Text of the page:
Spending Like It’s 2019

Setting spending targets and using budgeting apps can help tame the urge to live it up (now that we can again).

photo illustration of woman looking at phone
(Image credit: Getty Images)

For the introverted and the frugal, the pandemic has offered a welcome reprieve from the social pressures to go out and spend money. Although I am grateful for the vaccine, easing travel restrictions and the renewed freedom to safely gather with friends and family, I’ll admit that the return to social life at first was a bit of a shock, not in the least to my wallet.

During the pandemic, the savings rate soared. But after hitting a 45-year high in April 2020, the rate began to decline in 2021 and will likely settle near its historic average in 2022, says Elizabeth Renter, data analyst for NerdWallet.com, a consumer website.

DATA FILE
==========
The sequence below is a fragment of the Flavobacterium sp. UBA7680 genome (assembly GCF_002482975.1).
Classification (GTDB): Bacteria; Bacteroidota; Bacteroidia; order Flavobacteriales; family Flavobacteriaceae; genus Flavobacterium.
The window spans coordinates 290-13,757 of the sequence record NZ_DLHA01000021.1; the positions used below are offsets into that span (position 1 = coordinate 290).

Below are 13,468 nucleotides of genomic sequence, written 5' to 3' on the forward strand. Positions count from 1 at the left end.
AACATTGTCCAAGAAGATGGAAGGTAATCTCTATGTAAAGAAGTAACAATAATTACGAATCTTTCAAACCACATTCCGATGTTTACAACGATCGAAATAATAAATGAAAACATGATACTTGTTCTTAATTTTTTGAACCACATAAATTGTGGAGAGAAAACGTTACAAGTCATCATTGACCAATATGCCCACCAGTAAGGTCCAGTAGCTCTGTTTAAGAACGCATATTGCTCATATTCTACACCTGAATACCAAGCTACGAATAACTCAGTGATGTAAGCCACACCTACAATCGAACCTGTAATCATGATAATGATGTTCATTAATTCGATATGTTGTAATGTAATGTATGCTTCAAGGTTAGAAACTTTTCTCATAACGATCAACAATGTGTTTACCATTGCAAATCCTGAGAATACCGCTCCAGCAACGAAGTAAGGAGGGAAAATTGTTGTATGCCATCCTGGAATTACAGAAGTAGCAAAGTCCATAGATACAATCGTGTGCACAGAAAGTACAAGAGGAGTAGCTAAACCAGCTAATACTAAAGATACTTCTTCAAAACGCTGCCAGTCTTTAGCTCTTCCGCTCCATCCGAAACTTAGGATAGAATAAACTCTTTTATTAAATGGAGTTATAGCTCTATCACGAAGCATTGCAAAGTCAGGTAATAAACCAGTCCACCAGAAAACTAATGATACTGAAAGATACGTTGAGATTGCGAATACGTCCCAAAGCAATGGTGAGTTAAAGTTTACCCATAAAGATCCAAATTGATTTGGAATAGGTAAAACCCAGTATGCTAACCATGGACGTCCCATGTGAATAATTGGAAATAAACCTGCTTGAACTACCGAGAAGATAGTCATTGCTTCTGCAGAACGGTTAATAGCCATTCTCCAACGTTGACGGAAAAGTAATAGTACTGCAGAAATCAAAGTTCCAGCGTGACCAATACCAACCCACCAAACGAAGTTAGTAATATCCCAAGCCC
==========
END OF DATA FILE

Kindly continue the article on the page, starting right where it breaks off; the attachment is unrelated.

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Emma Patch
Staff Writer, Kiplinger's Personal Finance

Emma Patch joined Kiplinger in 2020. She previously interned for Kiplinger's Retirement Report and before that, for a boutique investment firm in New York City. She served as editor-at-large and features editor for Middlebury College's student newspaper, The Campus. She specializes in travel, student debt and a number of other personal finance topics. Born in London, Emma grew up in Connecticut and now lives in Washington, D.C.